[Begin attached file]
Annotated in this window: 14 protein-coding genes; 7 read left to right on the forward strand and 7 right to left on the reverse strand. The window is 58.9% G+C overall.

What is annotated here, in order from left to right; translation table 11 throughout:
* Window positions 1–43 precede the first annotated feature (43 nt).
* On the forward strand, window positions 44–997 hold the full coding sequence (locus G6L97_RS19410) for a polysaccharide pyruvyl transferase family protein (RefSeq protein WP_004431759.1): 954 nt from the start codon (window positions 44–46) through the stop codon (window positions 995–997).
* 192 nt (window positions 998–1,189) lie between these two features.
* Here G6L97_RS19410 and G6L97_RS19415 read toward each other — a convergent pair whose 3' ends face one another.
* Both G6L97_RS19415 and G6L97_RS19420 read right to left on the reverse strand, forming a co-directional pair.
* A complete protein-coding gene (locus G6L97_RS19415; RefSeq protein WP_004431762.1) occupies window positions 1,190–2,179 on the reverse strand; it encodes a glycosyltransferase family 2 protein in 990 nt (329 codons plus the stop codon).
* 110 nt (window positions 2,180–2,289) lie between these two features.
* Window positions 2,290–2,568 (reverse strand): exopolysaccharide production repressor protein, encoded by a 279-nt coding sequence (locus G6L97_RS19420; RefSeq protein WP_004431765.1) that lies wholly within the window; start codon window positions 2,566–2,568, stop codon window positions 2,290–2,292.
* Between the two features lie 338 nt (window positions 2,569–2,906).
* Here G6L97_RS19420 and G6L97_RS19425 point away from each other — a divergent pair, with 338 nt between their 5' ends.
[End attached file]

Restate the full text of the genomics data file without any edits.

Annotated in this window: 14 protein-coding genes; 7 read left to right on the forward strand and 7 right to left on the reverse strand. The window is 58.9% G+C overall.

What is annotated here, in order from left to right; translation table 11 throughout:
* Window positions 1–43 precede the first annotated feature (43 nt).
* On the forward strand, window positions 44–997 hold the full coding sequence (locus G6L97_RS19410) for a polysaccharide pyruvyl transferase family protein (RefSeq protein WP_004431759.1): 954 nt from the start codon (window positions 44–46) through the stop codon (window positions 995–997).
* 192 nt (window positions 998–1,189) lie between these two features.
* Here G6L97_RS19410 and G6L97_RS19415 read toward each other — a convergent pair whose 3' ends face one another.
* Both G6L97_RS19415 and G6L97_RS19420 read right to left on the reverse strand, forming a co-directional pair.
* A complete protein-coding gene (locus G6L97_RS19415; RefSeq protein WP_004431762.1) occupies window positions 1,190–2,179 on the reverse strand; it encodes a glycosyltransferase family 2 protein in 990 nt (329 codons plus the stop codon).
* 110 nt (window positions 2,180–2,289) lie between these two features.
* Window positions 2,290–2,568 (reverse strand): exopolysaccharide production repressor protein, encoded by a 279-nt coding sequence (locus G6L97_RS19420; RefSeq protein WP_004431765.1) that lies wholly within the window; start codon window positions 2,566–2,568, stop codon window positions 2,290–2,292.
* Between the two features lie 338 nt (window positions 2,569–2,906).
* Here G6L97_RS19420 and G6L97_RS19425 point away from each other — a divergent pair, with 338 nt between their 5' ends.